Illustration of black wolf silhouette behind red NO symbol with white text on white background.
Rabies is a virus that targets the central nervous system, and different species of animals are particularly vulnerable to specific strains of the virus. Despite this, a mammal can contract any strain; for example, a skunk can contract raccoon rabies. There are currently no approved rabies vaccines for wildlife, although in some cases animals are vaccinated in what is considered an off-label use. Although the IMRAB vaccine has been used, for example, by raccoon rabies researchers in Canada, a trap-vaccinate-release program is impractical on a large scale. The preferred method of addressing rabies in wildlife is to place an oral vaccine in bait that is left out for animals, although that strategy, too, has its limitations.
For pets, the IMRAB vaccine has been in use for over 30 years. It is approved for use in dogs, cats, ferrets, horses, cattle, and sheep. According to the manufacturer, it is descended from the world’s first rabies vaccine from Institute Pasteur-Mérieux.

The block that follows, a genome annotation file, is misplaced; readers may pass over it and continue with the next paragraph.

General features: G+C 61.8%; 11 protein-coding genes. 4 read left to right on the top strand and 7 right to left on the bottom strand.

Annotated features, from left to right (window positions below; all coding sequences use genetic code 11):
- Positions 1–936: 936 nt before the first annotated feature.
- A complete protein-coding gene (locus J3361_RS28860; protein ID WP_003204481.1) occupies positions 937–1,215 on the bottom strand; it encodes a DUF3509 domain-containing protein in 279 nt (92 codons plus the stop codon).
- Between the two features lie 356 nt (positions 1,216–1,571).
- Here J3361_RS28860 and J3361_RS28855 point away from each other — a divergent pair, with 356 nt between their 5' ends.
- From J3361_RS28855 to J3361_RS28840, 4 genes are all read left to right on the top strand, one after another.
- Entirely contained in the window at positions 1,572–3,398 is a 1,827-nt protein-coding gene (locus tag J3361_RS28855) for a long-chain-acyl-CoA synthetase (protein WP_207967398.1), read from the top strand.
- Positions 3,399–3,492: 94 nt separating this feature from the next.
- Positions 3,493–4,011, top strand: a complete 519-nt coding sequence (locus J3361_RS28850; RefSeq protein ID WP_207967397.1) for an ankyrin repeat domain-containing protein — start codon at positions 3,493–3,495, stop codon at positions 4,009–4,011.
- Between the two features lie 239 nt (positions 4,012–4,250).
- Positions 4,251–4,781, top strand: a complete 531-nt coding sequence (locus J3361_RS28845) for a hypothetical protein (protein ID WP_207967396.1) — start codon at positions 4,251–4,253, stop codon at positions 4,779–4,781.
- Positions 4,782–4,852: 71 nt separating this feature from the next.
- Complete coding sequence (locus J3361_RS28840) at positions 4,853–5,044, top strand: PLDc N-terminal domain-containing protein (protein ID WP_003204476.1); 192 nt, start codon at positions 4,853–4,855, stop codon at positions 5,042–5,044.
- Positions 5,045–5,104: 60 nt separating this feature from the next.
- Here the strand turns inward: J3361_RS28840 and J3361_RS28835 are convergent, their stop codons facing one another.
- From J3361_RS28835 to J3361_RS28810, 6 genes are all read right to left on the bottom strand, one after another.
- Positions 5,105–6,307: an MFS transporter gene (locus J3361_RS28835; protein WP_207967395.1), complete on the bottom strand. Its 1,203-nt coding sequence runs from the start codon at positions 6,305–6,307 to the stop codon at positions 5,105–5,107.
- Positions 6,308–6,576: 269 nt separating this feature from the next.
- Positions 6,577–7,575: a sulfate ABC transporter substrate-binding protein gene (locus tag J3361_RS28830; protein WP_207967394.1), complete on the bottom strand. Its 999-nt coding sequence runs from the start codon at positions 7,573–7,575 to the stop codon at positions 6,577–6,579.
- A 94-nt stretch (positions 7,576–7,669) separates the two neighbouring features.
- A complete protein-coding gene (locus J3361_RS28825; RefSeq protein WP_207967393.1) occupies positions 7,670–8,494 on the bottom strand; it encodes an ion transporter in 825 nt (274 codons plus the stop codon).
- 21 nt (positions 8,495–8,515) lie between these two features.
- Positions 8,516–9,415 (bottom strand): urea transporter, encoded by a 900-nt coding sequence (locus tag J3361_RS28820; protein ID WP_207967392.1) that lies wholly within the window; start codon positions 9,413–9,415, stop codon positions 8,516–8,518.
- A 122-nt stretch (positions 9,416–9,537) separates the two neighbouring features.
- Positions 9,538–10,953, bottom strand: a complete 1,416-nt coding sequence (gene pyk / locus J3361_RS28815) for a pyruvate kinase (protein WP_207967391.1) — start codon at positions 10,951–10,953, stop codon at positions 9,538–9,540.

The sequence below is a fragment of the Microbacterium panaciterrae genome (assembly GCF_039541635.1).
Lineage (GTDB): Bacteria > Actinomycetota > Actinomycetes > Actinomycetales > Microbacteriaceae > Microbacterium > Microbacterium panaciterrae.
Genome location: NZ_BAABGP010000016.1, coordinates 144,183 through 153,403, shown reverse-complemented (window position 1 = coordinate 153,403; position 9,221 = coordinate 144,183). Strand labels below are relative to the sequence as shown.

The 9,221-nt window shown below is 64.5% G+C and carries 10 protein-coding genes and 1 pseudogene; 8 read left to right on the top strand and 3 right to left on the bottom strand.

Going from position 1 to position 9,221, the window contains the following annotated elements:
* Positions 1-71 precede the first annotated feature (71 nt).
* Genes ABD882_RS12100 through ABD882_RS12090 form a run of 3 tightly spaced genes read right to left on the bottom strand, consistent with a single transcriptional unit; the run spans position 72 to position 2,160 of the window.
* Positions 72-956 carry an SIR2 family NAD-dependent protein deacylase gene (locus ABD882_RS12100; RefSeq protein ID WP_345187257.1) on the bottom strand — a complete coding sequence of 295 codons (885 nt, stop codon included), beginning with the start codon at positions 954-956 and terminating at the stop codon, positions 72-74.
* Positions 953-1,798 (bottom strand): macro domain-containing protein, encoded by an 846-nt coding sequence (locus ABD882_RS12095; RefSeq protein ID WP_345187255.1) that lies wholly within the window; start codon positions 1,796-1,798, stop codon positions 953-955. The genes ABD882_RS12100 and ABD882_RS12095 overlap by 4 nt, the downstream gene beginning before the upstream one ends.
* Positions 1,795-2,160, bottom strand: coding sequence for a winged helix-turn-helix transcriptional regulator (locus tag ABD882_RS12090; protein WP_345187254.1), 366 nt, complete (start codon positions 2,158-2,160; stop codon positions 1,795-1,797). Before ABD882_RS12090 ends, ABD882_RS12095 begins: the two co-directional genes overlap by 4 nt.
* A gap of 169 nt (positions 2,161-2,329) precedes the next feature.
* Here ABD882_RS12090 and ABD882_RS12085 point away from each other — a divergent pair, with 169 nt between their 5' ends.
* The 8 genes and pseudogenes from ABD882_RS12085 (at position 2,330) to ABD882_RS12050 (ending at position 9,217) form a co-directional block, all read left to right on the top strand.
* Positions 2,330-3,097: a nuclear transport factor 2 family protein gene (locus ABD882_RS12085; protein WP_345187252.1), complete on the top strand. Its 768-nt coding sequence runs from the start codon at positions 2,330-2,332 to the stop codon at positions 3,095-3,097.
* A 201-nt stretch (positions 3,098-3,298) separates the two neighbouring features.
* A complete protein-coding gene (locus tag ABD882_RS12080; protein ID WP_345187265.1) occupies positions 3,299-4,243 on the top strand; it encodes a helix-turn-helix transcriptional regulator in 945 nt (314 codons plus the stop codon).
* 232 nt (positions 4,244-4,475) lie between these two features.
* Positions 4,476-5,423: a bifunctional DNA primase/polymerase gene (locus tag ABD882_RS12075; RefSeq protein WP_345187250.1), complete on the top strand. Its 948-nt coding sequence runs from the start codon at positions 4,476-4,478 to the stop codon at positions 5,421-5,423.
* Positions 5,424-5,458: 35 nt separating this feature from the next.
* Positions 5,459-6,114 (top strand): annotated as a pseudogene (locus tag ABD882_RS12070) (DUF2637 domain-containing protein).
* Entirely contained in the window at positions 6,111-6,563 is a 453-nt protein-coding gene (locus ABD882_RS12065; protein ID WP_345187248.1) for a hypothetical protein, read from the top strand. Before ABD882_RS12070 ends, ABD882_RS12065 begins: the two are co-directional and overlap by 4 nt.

In 1999, there was a proposed amendment to the Virus-Serum-Toxin Act that would broaden the definition of dog to include members of the species Canis familiaris or Canis lupus or any wolf-dog hybrid. In 2001, in response to public pressure, the proposal was withdrawn. The main concerns were that there were not adequate studies about the safety of the vaccine for wolves and wolf-dog crosses, and that the change would endorse the false idea that wolves and wolf-dog crosses are safe as pets.
Wolf and wolf-dog crosses not eligible to be added to dog vaccine labels. (2001, May 15). https://www.avma.org/javma-news/2001-06-01/wolf-and-wolf-dog-crosses-not...
County of Los Angeles Public Health . VACCINATION OF ANIMALS. Vaccination of Animals . http://www.publichealth.lacounty.gov/vet/rabiesmanualpdfs/anml_rabvac.pd...
Grady, W. (1994, 08). Rabies scare: a new strain of rabies is migrating north. Toronto Life, 28, 32-37.
IMRAB, world leader in rabies prevention. IMRAB rabies vaccines | Vaccinations save lives. http://vaccinateyourpet.net/imrab.